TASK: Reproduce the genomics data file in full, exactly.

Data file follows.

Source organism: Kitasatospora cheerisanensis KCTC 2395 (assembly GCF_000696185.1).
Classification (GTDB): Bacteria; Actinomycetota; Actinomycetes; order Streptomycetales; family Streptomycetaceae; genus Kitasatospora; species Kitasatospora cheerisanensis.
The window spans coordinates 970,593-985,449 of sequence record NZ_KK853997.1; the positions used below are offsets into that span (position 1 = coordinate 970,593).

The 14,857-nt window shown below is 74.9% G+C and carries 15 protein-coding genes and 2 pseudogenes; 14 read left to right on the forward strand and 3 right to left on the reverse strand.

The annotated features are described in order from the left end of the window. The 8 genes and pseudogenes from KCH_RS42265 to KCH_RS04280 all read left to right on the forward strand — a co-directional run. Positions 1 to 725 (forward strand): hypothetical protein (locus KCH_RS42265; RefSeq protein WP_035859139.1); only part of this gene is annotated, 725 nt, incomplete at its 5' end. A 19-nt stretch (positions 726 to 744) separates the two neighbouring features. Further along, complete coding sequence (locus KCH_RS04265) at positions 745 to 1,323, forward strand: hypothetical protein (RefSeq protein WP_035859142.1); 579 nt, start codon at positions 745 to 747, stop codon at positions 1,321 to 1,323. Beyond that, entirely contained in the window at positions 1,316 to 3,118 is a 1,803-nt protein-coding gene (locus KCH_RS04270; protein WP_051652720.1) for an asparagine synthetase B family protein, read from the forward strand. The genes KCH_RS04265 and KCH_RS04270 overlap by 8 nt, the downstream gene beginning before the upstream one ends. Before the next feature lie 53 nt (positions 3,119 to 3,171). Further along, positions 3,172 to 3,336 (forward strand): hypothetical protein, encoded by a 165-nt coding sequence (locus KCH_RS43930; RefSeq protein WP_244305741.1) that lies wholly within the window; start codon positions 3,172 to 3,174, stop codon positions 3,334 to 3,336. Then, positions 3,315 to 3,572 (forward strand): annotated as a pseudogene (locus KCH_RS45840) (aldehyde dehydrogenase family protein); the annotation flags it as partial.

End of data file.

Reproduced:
Source organism: Kitasatospora cheerisanensis KCTC 2395 (assembly GCF_000696185.1).
Classification (GTDB): Bacteria; Actinomycetota; Actinomycetes; order Streptomycetales; family Streptomycetaceae; genus Kitasatospora; species Kitasatospora cheerisanensis.
The window spans coordinates 970,593-985,449 of sequence record NZ_KK853997.1; the positions used below are offsets into that span (position 1 = coordinate 970,593).

The 14,857-nt window shown below is 74.9% G+C and carries 15 protein-coding genes and 2 pseudogenes; 14 read left to right on the forward strand and 3 right to left on the reverse strand.

The annotated features are described in order from the left end of the window. The 8 genes and pseudogenes from KCH_RS42265 to KCH_RS04280 all read left to right on the forward strand — a co-directional run. Positions 1 to 725 (forward strand): hypothetical protein (locus KCH_RS42265; RefSeq protein WP_035859139.1); only part of this gene is annotated, 725 nt, incomplete at its 5' end. A 19-nt stretch (positions 726 to 744) separates the two neighbouring features. Further along, complete coding sequence (locus KCH_RS04265) at positions 745 to 1,323, forward strand: hypothetical protein (RefSeq protein WP_035859142.1); 579 nt, start codon at positions 745 to 747, stop codon at positions 1,321 to 1,323. Beyond that, entirely contained in the window at positions 1,316 to 3,118 is a 1,803-nt protein-coding gene (locus KCH_RS04270; protein WP_051652720.1) for an asparagine synthetase B family protein, read from the forward strand. The genes KCH_RS04265 and KCH_RS04270 overlap by 8 nt, the downstream gene beginning before the upstream one ends. Before the next feature lie 53 nt (positions 3,119 to 3,171). Further along, positions 3,172 to 3,336 (forward strand): hypothetical protein, encoded by a 165-nt coding sequence (locus KCH_RS43930; RefSeq protein WP_244305741.1) that lies wholly within the window; start codon positions 3,172 to 3,174, stop codon positions 3,334 to 3,336. Then, positions 3,315 to 3,572 (forward strand): annotated as a pseudogene (locus KCH_RS45840) (aldehyde dehydrogenase family protein); the annotation flags it as partial.